Children's Seashore House was founded in 1872 near Atlantic City, New Jersey, as a place for children to receive rehabilitation treatment.[33] The hospital moved to its current location next to CHOP in 1990, and was acquired by CHOP in 1998, whereas of which the hospital has 45 beds.[34] It currently provides inpatient and outpatient care for children with developmental disabilities and chronic illnesses.[35]

Buerger Center for Advanced Pediatric Care[edit]

In 2015, the Buerger Center for Advanced Pediatric Care opened and moved most outpatient services into the building. The addition is a 12-story, 700,000-square-foot building with a five-story, 1500-space underground parking garage directly attached.[36] Composed of stacked forms and a selection of primary colors, the twelve-story building and six-story wing offer an interactive setting for treatment.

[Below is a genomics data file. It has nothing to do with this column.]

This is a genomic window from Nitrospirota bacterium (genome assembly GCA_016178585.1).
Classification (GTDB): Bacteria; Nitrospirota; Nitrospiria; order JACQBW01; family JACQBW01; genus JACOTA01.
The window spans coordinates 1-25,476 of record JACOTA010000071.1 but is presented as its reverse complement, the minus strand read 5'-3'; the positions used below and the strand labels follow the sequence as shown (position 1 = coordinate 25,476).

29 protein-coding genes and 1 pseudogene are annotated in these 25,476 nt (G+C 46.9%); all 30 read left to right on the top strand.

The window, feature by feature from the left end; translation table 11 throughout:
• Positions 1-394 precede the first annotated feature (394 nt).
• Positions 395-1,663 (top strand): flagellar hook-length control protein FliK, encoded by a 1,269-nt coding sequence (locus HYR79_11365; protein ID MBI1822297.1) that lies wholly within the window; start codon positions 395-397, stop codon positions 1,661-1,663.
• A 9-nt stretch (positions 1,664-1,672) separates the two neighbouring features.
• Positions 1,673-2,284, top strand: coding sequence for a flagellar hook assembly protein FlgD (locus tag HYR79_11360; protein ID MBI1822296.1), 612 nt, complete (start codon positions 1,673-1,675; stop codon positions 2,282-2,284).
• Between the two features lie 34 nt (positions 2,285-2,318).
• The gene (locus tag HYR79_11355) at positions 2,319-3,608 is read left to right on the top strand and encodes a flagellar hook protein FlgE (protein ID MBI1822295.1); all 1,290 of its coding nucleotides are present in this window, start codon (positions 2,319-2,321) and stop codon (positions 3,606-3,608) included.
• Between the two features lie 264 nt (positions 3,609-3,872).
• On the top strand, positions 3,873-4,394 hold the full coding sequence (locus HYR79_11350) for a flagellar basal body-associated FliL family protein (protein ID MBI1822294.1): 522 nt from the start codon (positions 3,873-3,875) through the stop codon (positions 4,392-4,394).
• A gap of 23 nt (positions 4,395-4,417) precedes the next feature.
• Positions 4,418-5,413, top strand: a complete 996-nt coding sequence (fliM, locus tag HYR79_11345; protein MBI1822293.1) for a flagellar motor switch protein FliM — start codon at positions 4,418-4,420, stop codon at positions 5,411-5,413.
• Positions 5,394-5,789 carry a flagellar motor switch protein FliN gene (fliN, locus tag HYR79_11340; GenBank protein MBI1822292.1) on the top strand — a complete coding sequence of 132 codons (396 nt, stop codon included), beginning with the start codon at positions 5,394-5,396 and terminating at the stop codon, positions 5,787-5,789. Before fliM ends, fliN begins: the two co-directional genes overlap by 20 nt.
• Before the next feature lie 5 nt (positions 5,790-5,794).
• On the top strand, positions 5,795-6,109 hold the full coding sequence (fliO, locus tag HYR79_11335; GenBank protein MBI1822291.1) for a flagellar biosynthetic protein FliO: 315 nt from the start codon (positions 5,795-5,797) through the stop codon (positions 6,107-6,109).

Middleman Family Pavilion[edit]

The specialty care outpatient center at the King of Prussia campus

In June 2018, CHOP announced their plans to build a second children's hospital campus in King of Prussia, Pennsylvania;[37] the hospital, with an expected cost $298 million and consisting of seven floors and 250,000 square feet, would have a capacity of 52 beds, with a potential expansion to 108 beds.[38][39] In September 2019, Swedish construction firm Skanska broke ground on the new building. The new hospital is built adjacent to CHOP's specialty care and outpatient surgery center.[40] In the wake of the 2020 COVID-19 pandemic, CHOP officials released that they were considering adding beds to the shell space to total 108 beds.[38][41] The hospital opened on January 26, 2022.[42]